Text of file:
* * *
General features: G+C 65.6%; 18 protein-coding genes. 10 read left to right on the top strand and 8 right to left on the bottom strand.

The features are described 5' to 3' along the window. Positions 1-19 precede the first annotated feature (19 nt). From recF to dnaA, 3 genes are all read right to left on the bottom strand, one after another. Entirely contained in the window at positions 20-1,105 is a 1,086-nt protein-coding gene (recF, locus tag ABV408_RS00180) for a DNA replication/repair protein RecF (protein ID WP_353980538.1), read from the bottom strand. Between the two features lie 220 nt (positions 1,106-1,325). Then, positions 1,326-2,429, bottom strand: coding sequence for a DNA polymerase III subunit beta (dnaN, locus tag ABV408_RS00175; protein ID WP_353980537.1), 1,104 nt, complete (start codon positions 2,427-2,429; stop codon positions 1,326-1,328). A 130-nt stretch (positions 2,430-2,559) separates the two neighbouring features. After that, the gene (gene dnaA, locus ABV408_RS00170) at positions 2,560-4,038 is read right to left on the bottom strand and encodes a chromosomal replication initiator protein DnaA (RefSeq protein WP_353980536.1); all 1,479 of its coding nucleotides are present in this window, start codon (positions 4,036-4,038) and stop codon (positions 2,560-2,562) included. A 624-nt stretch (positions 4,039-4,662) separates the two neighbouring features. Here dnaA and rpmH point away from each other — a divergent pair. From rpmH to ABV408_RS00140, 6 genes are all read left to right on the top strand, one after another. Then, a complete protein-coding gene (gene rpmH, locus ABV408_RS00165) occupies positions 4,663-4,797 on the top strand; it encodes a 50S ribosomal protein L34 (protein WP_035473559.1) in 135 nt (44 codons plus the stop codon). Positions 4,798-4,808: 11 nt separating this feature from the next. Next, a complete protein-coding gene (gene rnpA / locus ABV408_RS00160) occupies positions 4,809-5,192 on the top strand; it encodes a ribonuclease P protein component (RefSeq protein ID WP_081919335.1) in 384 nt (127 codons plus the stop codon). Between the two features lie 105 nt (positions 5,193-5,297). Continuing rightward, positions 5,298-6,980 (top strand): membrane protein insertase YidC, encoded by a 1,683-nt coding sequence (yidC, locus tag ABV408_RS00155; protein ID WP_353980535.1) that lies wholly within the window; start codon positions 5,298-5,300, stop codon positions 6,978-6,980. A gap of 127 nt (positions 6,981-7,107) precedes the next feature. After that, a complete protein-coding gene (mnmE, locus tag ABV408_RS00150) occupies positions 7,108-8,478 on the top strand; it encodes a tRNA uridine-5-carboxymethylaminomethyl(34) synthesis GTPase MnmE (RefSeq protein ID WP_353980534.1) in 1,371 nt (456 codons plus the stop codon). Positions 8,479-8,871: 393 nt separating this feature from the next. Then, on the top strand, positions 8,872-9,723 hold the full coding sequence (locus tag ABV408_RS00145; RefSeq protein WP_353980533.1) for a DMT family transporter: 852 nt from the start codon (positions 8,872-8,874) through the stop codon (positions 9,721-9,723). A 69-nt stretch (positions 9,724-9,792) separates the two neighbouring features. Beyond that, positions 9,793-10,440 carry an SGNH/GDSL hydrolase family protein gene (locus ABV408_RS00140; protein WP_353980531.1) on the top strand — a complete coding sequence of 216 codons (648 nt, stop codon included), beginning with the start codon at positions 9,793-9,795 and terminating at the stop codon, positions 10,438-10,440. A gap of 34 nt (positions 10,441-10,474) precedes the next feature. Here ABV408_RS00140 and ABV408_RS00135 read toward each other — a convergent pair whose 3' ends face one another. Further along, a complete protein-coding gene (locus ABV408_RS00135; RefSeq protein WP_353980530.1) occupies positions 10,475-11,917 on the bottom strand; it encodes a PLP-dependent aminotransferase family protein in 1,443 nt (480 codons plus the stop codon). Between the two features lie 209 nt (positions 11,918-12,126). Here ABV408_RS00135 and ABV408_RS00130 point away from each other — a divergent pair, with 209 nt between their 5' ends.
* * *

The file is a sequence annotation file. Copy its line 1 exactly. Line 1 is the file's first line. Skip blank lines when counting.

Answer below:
General features: G+C 65.6%; 18 protein-coding genes. 10 read left to right on the top strand and 8 right to left on the bottom strand.